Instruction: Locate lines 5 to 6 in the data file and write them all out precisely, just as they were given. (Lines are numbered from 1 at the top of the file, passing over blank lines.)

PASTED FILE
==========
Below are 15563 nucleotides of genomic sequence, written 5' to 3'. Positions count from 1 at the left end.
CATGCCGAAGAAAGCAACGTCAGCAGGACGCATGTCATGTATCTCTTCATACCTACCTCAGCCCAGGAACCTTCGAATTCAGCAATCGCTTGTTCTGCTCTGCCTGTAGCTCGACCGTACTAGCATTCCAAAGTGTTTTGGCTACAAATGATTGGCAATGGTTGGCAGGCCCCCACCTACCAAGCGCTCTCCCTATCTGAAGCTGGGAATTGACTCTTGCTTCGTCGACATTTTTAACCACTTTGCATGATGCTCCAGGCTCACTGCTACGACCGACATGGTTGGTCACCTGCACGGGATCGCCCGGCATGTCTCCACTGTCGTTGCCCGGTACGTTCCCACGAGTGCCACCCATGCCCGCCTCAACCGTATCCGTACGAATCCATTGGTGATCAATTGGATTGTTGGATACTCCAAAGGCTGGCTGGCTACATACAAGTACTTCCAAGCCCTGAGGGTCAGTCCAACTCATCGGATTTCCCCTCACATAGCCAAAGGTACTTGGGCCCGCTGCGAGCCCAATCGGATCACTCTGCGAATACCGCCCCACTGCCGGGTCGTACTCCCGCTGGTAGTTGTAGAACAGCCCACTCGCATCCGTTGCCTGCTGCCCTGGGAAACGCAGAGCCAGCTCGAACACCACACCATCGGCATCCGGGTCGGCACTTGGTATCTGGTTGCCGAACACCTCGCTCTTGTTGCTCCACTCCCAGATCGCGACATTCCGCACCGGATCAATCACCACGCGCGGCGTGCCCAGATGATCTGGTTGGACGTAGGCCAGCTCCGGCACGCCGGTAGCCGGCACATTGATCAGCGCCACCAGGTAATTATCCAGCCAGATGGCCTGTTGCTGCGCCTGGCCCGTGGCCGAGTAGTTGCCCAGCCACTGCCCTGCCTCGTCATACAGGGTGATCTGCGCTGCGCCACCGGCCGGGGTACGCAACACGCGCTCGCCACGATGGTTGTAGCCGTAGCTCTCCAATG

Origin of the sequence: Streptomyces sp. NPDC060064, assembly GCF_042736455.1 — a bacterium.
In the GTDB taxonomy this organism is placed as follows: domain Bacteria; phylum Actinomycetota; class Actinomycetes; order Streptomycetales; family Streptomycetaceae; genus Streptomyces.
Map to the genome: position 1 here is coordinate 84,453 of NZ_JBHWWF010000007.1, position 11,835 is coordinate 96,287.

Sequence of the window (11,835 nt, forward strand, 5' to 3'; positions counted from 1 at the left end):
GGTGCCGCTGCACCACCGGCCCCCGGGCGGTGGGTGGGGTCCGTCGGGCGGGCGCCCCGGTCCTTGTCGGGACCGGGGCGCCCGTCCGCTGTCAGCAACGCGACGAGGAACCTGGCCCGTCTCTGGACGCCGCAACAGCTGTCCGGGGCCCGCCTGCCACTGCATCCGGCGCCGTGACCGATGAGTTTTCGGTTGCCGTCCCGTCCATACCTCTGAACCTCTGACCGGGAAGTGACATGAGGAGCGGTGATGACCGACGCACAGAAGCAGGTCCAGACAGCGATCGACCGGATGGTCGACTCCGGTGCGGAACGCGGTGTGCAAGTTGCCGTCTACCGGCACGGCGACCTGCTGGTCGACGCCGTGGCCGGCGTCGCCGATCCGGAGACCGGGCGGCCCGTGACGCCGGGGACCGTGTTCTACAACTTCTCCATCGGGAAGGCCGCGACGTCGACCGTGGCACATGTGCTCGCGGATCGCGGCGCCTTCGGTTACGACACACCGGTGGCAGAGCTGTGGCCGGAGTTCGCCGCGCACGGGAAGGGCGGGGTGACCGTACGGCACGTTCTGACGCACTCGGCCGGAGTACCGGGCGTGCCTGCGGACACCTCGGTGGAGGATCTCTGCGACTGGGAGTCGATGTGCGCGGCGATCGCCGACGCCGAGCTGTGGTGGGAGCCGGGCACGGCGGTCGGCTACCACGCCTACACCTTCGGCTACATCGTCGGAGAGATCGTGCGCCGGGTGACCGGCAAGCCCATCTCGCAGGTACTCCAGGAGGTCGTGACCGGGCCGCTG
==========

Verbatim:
Map to the genome: position 1 here is coordinate 84,453 of NZ_JBHWWF010000007.1, position 11,835 is coordinate 96,287.

Sequence of the window (11,835 nt, forward strand, 5' to 3'; positions counted from 1 at the left end):